However, Floyd noted that inns have been exchanging advice on reopening. Small business is obviously competitive, but it also must have an element of cooperation. Places like Frederick County, with relatively fewer chains, fewer people, smaller governments, and less wealth than the core of the metro area, are not top-down economies running on suburban growth or the welfare state. Their economies are, largely, local networks of commerce, with a more personal touch. But they are still not fully independent, or else the spending and traveling habits of metro residents would make no difference.
This is all a fascinating reminder that small towns and rural countrysides are not idyllic other worlds, but satellites of their surrounding cities. Efficiently moving agricultural products from farms to cities was a major reason for building modern roads in the early 20th century. The thriving of these rural places relies largely on the flow of dollars from the city out to the edges. Thus, in its way, the success of Pembroke Springs Retreat or Winchester’s boutiques is connected with the thriving of the “imperial city” and even with the explosion of globalization.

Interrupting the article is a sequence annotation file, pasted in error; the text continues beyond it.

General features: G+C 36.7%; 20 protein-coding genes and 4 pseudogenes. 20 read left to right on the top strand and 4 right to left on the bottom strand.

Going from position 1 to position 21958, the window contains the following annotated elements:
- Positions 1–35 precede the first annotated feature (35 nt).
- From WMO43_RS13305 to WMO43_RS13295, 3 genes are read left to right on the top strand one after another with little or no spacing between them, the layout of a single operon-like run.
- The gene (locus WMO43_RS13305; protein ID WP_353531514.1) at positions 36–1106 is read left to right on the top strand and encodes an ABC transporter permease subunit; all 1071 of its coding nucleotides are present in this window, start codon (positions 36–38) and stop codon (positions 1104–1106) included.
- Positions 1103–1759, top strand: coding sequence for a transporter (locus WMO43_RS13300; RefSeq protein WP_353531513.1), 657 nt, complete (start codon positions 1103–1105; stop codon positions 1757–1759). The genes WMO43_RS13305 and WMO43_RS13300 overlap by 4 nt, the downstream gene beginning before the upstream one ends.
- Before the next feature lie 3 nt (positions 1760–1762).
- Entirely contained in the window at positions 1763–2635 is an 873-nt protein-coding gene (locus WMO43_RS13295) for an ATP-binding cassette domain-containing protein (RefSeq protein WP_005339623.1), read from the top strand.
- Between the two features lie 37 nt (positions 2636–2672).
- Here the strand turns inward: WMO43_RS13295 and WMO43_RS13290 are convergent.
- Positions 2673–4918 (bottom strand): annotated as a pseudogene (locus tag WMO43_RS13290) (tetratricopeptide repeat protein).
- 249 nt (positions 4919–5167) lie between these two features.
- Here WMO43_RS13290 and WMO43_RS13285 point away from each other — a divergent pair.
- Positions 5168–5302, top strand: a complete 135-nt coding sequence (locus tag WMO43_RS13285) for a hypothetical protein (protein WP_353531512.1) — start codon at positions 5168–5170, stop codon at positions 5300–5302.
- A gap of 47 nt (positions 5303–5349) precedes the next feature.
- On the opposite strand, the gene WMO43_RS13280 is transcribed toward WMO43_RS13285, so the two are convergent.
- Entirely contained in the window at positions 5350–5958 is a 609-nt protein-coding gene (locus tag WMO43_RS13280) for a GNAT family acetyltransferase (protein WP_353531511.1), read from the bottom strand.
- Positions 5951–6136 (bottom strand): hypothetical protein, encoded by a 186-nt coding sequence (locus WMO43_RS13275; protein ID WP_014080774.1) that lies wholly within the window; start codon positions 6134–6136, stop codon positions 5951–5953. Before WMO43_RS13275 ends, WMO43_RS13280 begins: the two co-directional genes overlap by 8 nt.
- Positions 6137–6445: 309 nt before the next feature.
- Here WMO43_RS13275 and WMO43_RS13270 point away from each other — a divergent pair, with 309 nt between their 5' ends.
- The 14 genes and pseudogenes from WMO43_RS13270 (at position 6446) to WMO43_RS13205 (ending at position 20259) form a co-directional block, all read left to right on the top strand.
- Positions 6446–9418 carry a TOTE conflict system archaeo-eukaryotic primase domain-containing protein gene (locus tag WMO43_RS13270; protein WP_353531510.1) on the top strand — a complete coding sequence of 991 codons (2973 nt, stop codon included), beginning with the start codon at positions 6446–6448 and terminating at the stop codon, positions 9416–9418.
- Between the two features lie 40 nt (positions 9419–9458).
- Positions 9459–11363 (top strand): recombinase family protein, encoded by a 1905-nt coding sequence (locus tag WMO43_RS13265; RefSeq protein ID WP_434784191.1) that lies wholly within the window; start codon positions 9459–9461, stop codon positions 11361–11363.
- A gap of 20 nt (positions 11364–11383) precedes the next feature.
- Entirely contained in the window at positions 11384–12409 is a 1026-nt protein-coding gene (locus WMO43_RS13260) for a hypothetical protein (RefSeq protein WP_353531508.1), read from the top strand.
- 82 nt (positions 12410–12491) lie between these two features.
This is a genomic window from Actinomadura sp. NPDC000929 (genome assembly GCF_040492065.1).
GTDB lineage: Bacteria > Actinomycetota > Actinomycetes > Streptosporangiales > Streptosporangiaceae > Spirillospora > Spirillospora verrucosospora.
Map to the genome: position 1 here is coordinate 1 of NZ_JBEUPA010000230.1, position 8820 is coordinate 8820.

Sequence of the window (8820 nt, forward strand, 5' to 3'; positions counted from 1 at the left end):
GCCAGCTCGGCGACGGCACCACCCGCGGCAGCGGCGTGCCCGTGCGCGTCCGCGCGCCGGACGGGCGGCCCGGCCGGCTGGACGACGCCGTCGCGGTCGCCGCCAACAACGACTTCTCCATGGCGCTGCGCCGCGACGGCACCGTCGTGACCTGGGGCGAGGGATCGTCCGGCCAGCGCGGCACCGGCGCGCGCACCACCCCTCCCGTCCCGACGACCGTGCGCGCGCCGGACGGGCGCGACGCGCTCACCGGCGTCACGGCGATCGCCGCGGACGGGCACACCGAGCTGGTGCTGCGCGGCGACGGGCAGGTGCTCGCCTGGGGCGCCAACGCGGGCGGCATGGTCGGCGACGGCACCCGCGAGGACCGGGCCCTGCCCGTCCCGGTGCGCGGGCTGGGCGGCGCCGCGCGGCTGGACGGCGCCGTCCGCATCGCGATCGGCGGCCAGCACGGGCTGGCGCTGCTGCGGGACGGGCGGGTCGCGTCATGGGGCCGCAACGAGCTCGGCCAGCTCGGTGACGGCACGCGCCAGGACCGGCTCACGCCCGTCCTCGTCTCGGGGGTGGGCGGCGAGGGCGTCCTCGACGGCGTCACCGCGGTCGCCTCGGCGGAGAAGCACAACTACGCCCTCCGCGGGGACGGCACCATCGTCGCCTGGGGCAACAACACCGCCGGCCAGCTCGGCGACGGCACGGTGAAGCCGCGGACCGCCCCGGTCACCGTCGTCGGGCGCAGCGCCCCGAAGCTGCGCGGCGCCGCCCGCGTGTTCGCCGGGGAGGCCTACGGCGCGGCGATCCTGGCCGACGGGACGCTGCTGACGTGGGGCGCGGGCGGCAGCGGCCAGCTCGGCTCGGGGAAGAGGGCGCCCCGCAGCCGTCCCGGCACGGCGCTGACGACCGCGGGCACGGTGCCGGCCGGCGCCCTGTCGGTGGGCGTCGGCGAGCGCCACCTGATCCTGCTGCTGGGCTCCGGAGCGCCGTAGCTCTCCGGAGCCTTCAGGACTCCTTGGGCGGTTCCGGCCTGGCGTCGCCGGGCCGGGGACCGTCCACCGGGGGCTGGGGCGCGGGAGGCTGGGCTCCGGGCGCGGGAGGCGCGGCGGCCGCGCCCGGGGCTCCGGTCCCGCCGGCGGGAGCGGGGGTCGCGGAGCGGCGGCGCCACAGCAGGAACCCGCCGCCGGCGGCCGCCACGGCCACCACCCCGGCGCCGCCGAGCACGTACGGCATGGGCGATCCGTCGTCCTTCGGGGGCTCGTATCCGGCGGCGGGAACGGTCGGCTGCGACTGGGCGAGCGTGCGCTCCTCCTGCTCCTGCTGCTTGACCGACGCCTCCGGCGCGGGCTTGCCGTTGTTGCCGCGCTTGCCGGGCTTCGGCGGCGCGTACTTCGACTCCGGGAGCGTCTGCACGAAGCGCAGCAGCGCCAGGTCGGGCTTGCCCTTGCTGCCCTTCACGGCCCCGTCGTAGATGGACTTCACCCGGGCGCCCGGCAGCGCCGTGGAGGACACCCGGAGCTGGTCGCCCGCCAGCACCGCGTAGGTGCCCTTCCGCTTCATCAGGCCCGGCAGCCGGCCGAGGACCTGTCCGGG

There is something almost wondrous about college students from China supporting rural American businesses, and those who see elite college towns as belonging to a lesser or less authentic America have probably not considered things like this. The concentration of wealth in superstar cities can be extractive, but it can also be additive. Many a military-industrial complex dollar makes its way out to more remote places, sustaining new sources of productive enterprise. There is always an element of complexity and emergence in things like this—and always a temptation to look at the economy with the arrogant certainty of the Soviet planner. That the economic diminution of the D.C. area would likely hurt its surrounding rural communities suggests no particular policy, but it does recommend humility.
Other businesses face a deeper problem than shutdowns or reticent customers. Bill, who runs and owns Rocking S Ranch outside of Winchester, is one. His problem is also an opportunity; the land on which he takes people riding—again, largely groups of tourists—is worth a lot of money. The phenomenon of real estate values outstripping the value of existing businesses as going concerns is a fundamental mechanism of urban development. It is often the only way for people like Bill to retire in comfort.